43M Last.fm Passwords Hacked in 2012 Breach

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In 2012, Last.fm revealed that it had been hacked. But we're just now learning the severity of the breach—and it's pretty bad.

According to a report from LeakedSource, the four-year-old Last.fm breach affected more than 43 million users.

To be really clear, the stolen data set contains 43,570,999 records, each which includes a username, email address, password, join date, and "some other internal data," reported LeakedSource, which uncovered information about a number of other high-profile breaches as of late.

Last.fm knows about the incident, and in June 2012—three months after the breach occurred—issued this statement:

"We are currently investigating the leak of some Last.fm user passwords. This follows recent password leaks on other sites, as well as information posted online. As a precautionary measure, we're asking all our users to change their passwords immediately."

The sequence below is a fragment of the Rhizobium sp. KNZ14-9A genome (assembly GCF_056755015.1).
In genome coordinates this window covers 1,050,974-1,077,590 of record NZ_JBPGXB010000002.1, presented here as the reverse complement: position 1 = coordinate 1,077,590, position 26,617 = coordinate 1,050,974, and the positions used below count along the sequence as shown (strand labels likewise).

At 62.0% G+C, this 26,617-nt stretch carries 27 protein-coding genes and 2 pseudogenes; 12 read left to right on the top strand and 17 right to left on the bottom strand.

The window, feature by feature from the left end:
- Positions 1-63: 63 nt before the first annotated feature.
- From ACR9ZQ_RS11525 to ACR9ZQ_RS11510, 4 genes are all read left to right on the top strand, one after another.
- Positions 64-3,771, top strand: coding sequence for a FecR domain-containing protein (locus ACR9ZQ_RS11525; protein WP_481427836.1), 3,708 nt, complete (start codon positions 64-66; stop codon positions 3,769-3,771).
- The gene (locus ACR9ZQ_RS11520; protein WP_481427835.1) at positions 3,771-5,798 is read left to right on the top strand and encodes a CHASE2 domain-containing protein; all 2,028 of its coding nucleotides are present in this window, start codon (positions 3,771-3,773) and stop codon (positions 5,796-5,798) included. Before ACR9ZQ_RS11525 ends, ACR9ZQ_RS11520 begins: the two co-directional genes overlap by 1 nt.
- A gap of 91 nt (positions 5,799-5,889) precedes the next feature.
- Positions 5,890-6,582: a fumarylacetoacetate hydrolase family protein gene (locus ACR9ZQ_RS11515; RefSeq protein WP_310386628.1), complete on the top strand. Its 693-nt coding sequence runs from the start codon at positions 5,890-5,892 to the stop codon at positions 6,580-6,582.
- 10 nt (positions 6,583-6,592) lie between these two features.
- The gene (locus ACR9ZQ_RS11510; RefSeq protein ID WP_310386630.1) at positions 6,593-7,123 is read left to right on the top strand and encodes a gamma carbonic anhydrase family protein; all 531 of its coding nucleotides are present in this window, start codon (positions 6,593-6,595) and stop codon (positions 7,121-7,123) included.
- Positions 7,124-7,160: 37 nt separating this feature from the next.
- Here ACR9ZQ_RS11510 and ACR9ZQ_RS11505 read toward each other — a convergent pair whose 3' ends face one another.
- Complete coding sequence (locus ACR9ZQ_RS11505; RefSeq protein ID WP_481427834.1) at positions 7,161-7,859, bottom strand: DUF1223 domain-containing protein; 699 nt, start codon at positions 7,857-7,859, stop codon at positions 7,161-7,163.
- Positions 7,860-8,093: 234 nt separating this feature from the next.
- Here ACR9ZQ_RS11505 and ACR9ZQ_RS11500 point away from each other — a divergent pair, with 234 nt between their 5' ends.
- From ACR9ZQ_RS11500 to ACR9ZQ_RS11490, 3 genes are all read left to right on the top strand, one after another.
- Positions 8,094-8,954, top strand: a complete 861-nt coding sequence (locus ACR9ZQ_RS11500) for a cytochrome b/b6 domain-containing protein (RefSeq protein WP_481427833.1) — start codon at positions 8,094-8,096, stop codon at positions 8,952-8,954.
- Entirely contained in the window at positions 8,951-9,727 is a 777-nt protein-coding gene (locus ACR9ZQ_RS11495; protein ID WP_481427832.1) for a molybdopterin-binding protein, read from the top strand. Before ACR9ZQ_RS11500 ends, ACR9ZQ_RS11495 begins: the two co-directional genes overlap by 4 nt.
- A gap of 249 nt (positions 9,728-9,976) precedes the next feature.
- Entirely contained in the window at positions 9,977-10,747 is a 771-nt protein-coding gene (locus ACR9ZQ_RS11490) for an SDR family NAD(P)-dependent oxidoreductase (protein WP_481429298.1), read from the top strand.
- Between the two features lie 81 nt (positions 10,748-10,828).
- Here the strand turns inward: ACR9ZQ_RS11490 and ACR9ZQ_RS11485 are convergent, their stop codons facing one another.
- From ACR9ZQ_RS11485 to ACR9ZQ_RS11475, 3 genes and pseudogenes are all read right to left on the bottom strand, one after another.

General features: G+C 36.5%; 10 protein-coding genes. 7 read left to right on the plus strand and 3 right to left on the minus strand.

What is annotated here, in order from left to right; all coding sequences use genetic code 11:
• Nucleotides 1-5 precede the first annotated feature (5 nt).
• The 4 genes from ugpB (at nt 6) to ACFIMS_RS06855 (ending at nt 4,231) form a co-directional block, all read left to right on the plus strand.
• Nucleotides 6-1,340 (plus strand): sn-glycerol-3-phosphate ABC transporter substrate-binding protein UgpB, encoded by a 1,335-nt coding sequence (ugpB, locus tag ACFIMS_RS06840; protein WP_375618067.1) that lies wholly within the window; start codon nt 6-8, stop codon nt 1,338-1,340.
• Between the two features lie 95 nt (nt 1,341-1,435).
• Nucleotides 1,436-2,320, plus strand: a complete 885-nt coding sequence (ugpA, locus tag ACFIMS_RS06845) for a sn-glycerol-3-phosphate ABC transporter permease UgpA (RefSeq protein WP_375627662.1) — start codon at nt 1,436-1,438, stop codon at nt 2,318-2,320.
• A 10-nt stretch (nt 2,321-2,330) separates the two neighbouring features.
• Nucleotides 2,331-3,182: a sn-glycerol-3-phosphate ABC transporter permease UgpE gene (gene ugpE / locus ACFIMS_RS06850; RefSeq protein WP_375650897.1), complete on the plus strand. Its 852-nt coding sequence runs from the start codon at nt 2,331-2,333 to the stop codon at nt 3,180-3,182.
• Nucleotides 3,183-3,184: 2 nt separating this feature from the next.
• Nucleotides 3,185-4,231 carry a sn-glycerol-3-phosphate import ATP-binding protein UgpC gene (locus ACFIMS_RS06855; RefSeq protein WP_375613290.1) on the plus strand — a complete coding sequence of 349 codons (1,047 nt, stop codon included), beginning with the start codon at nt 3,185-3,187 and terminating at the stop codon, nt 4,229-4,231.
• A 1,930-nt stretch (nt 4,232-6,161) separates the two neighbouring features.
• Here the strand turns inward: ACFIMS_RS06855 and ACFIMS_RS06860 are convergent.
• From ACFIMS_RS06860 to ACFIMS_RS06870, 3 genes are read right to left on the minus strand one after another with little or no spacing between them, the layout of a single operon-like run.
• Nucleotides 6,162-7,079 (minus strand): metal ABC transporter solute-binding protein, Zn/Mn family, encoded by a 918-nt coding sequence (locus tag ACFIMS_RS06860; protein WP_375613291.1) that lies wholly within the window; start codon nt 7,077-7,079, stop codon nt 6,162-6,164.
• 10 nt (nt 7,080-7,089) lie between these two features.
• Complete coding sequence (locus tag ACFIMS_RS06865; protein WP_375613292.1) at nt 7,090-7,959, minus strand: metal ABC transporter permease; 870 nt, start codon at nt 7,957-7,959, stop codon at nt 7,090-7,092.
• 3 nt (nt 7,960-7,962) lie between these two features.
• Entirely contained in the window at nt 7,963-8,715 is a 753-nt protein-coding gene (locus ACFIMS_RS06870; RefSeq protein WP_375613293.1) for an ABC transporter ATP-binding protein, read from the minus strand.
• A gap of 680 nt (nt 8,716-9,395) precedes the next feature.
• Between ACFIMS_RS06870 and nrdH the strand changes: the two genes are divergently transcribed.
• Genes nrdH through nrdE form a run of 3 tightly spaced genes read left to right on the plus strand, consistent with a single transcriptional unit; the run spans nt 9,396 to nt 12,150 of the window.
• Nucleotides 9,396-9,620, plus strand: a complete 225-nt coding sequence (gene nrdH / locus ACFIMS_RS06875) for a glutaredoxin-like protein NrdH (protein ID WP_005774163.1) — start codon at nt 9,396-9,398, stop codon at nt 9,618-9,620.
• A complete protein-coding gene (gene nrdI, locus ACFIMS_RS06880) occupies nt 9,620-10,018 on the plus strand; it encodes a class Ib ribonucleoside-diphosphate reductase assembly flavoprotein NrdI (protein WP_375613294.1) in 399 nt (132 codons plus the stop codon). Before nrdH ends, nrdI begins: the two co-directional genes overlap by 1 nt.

Up until now, the number of records involved in the breach was unknown.

The UK-based online music service did not immediately respond to PCMag's request for comment.

Passwords were stored using unsalted MD5 hashing, which isn't saying much.

"This algorithm is so insecure it took us two hours to crack and convert over 96 percent of them to visible passwords," LeakedSource said.

Unsurprisingly, the most popular password was "123456," used by more than 250,000 people; "password" came in second, followed by "lastfm." Rounding out the top 10 most popular Last.fm passcodes of the year were the equally bad "123456789" (number four), "qwerty" (five), "abc123" (six), "abcdefg" (seven), "12345" (eight), "1234" (nine), and "music" (10).

For more, see PCMag's review of Last.fm and the slideshow above.

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